The Day of a Thousand Hellos

Dec 29, 2012

Just how many times did I say "hello" today? I asked myself that question recently in Cambodia (where we are currently cycling). We have been greeting warmly everywhere in this country, but while cycling the tiny roads and paths along The Mekong, the greeting got intense.

Everyone said hello--parents, grandparents, students walking to school, workers out harvesting rice, the men serving coffee on the side of the road, woman making sugar cane juice, builders working on new houses, fishermen mending their nets, old women with mouths stained red from betal, little kids waving from trees they'd climbed, people on scooters, and bikes, and even farmers driving ox carts.

And they did use the word "hello". In Myanmar they say "mingalaba", in Laos it is "sabaidee". But in Cambodia, everyone called, yelled, shouted and even sang "hello".

I believe everyone who greets me should receive a hearty hello in return, not just a little wave of the hand or nod of the head. But after hours of responding, my voice was getting tired. 

I starting counting. In the first thirty minute period, I said hello 91 times. I only counted the times I responded to someone's greeting. The second count came in at 107. I was saying hello around 200 times an hour.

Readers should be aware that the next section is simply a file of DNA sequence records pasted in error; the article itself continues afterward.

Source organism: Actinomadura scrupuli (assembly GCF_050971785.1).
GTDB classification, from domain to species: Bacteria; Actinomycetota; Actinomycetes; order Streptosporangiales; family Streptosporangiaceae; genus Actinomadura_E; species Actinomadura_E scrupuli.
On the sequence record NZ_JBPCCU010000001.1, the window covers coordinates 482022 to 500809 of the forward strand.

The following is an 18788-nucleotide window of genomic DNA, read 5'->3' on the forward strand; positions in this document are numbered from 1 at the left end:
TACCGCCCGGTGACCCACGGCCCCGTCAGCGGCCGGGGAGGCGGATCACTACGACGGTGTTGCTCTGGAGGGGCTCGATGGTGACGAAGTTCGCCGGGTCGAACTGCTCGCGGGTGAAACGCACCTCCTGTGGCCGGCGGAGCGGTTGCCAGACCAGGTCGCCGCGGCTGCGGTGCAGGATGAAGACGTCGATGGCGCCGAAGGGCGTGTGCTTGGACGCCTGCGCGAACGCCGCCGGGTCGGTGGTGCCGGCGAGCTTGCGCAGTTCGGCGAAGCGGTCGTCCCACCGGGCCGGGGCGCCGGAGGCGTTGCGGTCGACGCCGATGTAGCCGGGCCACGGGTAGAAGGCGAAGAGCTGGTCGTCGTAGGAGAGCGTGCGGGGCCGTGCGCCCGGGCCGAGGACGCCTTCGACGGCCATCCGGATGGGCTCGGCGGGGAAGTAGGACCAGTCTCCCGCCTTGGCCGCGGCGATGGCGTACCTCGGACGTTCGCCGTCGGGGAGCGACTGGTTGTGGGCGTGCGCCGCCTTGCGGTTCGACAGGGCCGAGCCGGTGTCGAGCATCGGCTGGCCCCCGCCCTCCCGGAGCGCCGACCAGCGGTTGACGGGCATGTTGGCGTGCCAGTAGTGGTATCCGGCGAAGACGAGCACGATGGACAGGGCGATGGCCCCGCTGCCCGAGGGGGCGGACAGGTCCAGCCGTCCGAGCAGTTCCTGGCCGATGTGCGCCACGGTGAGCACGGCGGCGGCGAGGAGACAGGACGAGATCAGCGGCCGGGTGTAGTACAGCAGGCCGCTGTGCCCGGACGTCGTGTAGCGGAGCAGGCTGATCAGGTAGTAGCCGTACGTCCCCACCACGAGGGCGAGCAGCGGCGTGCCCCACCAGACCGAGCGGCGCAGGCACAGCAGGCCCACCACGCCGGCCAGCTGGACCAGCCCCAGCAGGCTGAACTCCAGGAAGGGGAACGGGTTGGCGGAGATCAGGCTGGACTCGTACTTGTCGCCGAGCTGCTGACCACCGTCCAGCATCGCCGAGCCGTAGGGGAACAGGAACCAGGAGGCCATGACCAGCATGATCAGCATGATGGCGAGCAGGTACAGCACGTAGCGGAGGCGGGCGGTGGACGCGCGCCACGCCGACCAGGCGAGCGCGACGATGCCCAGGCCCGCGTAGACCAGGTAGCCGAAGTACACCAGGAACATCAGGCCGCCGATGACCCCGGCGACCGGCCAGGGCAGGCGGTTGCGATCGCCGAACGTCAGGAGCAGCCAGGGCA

We spent at least six hours on the bikes that day. So I can conservatively estimate that I had a day of a thousand hellos.

And I loved it.

Photo by Kat Marriner

--

SIGHTS AND SOUNDS is posted every other Friday. Willie Weir is a columnist for Adventure Cyclist magazine. His latest book Travels with Willie: Adventure Cyclist will inspire you to hit the road and just might change the way you approach bicycle travel. He lives in Seattle with his wife Kat. You can read about their adventures at http://yellowtentadventures.com/.

Comments

Anonymous

And I love the story. It just shows my firm belief that bicycling helps us see the humanity in each individual and gives us hope.

December 29, 2012, 10:30 PM
Reply
COL Scott

How did you avoid land mines??

December 29, 2012, 11:19 PM
Reply
Anonymous

Maybe try focusing on the positive aspect of the story. About how humans can be good people and how we can bridge cultural boundaries and not the negative.

December 30, 2012, 3:19 PM
Reply
Post a Comment
Leave this field empty

Required Field

Rate this